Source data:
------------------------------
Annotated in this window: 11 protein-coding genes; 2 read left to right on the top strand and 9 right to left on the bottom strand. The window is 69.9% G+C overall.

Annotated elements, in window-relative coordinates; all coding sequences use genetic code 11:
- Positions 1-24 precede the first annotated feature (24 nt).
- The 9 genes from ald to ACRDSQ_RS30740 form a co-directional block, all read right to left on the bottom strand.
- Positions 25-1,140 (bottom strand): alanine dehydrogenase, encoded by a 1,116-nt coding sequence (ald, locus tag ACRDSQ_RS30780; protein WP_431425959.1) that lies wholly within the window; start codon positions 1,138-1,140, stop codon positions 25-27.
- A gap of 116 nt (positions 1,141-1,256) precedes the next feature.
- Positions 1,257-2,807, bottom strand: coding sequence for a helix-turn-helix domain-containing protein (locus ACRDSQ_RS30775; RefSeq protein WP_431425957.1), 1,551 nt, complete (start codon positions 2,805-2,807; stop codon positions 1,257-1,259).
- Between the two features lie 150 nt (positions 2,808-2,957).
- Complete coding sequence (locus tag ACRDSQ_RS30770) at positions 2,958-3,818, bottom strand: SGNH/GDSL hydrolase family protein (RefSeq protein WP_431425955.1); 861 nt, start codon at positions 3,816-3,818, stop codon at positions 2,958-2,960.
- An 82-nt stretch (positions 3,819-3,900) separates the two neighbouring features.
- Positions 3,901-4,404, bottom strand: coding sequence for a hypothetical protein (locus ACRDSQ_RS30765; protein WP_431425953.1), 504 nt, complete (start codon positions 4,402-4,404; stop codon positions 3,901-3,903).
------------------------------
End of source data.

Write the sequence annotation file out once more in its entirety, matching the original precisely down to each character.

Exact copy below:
Annotated in this window: 11 protein-coding genes; 2 read left to right on the top strand and 9 right to left on the bottom strand. The window is 69.9% G+C overall.

Annotated elements, in window-relative coordinates; all coding sequences use genetic code 11:
- Positions 1-24 precede the first annotated feature (24 nt).
- The 9 genes from ald to ACRDSQ_RS30740 form a co-directional block, all read right to left on the bottom strand.
- Positions 25-1,140 (bottom strand): alanine dehydrogenase, encoded by a 1,116-nt coding sequence (ald, locus tag ACRDSQ_RS30780; protein WP_431425959.1) that lies wholly within the window; start codon positions 1,138-1,140, stop codon positions 25-27.
- A gap of 116 nt (positions 1,141-1,256) precedes the next feature.
- Positions 1,257-2,807, bottom strand: coding sequence for a helix-turn-helix domain-containing protein (locus ACRDSQ_RS30775; RefSeq protein WP_431425957.1), 1,551 nt, complete (start codon positions 2,805-2,807; stop codon positions 1,257-1,259).
- Between the two features lie 150 nt (positions 2,808-2,957).
- Complete coding sequence (locus tag ACRDSQ_RS30770) at positions 2,958-3,818, bottom strand: SGNH/GDSL hydrolase family protein (RefSeq protein WP_431425955.1); 861 nt, start codon at positions 3,816-3,818, stop codon at positions 2,958-2,960.
- An 82-nt stretch (positions 3,819-3,900) separates the two neighbouring features.
- Positions 3,901-4,404, bottom strand: coding sequence for a hypothetical protein (locus ACRDSQ_RS30765; protein WP_431425953.1), 504 nt, complete (start codon positions 4,402-4,404; stop codon positions 3,901-3,903).